Iraqi Foreign Minister Fuad Hussein arrived in Iran on Tuesday to personally invite new President Ebrahim Raisi to a summit in Baghdad aimed at defusing regional tension.
Mr Hussein was expected to extend the invitation on behalf of Iraqi Prime Minister Mustafa Al Kadhimi at a meeting with Mr Raisi in Tehran.
المتحدث باسم وزارة الخارجيّة د.أحمد الصحاف: وصل وزير الخارجيَّة فؤاد حسين@Fuad_Hussein1 والوفد المُرافق له إلى طهران اليوم الثلاثاء 2021/8/10، وسيلتقي الرئيس الإيراني إبراهيم رئيسي، بالإضافة إلى عدد من المسؤولين الإيرانيين، pic.twitter.com/JafN1rHZ6x — وزارة الخارجية العراقية (@Iraqimofa) August 10, 2021
“Mr Hussein will discuss with President Raisi bilateral issues between Baghdad and Tehran, as well the security situation in the region,” the Iraqi Foreign Ministry said.
“He will also hand over an invitation from Mr Al Kadhimi to President Raisi to attend the summit.”
The Iraqi Prime Minister’s Office said on Monday that Baghdad would host a regional summit this month, with French President Emmanuel Macron agreeing to attend.
The Foreign Ministry said Saudi Arabia’s King Salman and Turkey’s President Recep Tayyip Erdogan were invited, although no date had been fixed for the meeting.
Iraq this year took on a new role as mediator between Iran and Arab states to ease tension in the region. Baghdad hosted face-to-face discussions between officials from Riyadh and Tehran in early April, the first known direct talks between the countries since diplomatic ties collapsed in 2016.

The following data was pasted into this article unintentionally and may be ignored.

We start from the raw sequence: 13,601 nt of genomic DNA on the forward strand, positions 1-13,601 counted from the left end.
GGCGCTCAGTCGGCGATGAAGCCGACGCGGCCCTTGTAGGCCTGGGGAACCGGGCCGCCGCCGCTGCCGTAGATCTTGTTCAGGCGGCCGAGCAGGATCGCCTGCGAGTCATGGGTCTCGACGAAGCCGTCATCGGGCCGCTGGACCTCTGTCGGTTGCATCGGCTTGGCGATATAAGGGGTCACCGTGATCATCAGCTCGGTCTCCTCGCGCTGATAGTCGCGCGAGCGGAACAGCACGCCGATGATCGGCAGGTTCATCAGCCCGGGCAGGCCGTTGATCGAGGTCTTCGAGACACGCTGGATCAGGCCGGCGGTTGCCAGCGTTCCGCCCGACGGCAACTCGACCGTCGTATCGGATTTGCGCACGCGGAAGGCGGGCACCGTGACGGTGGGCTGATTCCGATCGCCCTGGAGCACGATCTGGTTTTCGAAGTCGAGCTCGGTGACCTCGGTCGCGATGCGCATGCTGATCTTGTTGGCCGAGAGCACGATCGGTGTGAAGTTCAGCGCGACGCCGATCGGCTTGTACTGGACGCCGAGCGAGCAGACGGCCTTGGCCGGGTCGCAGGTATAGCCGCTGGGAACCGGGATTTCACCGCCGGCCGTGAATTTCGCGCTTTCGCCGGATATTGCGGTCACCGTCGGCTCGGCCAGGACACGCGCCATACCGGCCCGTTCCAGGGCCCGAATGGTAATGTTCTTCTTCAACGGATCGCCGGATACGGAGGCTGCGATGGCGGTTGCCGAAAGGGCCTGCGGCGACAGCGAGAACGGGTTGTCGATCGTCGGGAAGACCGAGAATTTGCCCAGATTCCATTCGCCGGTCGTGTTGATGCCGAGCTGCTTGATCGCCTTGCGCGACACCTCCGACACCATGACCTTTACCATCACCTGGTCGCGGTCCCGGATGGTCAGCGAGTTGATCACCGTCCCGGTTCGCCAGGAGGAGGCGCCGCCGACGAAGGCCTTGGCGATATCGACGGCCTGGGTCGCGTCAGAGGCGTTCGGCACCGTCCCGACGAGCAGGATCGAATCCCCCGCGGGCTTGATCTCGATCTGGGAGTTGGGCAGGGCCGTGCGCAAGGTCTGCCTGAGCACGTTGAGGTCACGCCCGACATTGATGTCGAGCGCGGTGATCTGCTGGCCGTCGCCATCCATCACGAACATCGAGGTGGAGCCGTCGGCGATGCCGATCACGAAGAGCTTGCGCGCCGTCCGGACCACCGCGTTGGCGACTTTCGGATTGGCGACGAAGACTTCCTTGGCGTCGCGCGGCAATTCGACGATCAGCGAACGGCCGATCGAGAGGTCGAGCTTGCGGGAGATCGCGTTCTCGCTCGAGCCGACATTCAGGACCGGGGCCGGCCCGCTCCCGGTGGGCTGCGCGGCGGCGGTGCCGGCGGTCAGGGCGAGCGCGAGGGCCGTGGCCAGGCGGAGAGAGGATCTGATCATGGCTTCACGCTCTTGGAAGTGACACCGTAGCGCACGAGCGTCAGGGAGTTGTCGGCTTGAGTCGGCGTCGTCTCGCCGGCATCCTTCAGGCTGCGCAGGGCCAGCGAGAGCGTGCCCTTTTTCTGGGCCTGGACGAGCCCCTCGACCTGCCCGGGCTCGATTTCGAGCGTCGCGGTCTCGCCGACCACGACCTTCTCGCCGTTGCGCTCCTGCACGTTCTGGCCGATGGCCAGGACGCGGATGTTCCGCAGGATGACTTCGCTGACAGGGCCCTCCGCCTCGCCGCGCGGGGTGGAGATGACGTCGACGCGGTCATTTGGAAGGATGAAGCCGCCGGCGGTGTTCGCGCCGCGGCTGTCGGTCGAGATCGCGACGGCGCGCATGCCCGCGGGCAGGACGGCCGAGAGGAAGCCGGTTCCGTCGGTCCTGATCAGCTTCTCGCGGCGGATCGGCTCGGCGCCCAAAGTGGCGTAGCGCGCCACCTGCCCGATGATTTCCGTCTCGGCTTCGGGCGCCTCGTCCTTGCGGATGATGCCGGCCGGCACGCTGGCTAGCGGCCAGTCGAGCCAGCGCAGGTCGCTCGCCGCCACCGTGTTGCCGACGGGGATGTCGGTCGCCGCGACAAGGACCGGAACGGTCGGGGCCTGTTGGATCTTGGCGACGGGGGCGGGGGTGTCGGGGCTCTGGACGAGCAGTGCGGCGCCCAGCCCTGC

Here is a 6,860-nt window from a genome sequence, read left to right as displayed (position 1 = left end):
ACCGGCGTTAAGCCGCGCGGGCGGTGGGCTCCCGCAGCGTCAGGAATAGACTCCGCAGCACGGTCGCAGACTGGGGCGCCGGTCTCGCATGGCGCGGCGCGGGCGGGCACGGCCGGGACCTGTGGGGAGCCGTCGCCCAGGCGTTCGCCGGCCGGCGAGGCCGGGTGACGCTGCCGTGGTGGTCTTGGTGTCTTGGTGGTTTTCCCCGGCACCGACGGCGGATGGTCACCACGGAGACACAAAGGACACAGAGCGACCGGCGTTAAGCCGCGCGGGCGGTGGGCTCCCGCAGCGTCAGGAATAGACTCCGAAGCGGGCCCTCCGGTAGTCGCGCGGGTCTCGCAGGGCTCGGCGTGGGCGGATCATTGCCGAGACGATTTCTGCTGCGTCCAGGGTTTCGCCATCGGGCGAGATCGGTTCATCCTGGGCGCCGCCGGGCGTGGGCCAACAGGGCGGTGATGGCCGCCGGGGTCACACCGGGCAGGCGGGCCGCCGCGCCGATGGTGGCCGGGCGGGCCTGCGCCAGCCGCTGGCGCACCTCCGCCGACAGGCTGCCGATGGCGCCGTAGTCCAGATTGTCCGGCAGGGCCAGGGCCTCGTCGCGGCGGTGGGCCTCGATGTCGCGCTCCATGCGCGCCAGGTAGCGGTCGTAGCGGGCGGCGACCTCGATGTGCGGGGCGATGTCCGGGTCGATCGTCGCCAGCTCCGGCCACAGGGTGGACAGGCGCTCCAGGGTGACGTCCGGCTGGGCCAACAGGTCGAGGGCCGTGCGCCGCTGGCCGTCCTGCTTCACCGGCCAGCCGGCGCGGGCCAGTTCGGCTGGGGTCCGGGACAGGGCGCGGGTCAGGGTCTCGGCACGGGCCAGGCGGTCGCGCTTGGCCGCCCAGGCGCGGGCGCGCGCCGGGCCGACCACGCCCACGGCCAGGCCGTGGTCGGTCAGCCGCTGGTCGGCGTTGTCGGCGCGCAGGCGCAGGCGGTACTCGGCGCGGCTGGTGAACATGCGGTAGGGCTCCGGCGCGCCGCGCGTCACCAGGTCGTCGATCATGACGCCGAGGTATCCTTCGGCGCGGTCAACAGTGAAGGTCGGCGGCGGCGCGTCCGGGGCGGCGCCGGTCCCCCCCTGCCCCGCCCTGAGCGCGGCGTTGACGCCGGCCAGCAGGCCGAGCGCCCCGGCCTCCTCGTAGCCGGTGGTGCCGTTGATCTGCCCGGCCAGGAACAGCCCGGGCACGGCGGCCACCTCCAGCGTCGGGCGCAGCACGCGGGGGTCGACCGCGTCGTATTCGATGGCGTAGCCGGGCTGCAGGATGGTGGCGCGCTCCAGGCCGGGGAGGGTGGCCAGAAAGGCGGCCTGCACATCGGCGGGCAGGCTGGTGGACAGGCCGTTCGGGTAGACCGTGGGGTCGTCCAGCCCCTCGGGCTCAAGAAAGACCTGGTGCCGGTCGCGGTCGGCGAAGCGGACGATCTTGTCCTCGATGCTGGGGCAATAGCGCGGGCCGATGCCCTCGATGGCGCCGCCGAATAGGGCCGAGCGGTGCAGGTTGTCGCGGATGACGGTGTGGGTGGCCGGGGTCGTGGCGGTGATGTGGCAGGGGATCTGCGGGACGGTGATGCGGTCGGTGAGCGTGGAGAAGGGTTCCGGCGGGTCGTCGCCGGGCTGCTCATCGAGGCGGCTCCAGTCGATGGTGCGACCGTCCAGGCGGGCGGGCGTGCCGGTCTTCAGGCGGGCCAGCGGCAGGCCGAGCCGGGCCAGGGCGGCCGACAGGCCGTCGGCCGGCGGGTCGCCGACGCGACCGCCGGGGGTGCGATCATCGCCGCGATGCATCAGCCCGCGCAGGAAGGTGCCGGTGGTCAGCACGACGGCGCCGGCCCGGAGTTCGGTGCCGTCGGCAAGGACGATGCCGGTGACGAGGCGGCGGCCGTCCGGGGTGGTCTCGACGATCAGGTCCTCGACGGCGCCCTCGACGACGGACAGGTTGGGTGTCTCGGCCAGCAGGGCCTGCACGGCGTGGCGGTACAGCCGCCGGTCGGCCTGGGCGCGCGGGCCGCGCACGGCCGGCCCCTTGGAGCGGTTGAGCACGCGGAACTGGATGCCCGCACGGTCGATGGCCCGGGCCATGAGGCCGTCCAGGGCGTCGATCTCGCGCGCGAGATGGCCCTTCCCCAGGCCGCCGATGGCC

The meeting indicated a possible de-escalation after years of animosity that has spilt over into neighbouring countries.
Iraq, an ally of Iran and the US, has also been the arena of a bitter rivalry between the two countries.
Iraq has been the site of regular attacks by pro-Iranian Iraqi groups against US interests, including troops sent to fight against ISIS.
Iraq declared victory over the terrorist group in late 2017 but 2,500 US soldiers remain in the country alongside other foreign troops from an anti-ISIS coalition. The extremists continue to carry out attacks.
France has several hundred troops in Iraq and Syria as part of the coalition.
While Iran considers ISIS an enemy, it is more preoccupied with the US presence in Iraq than any risk of a resurgence by the militants.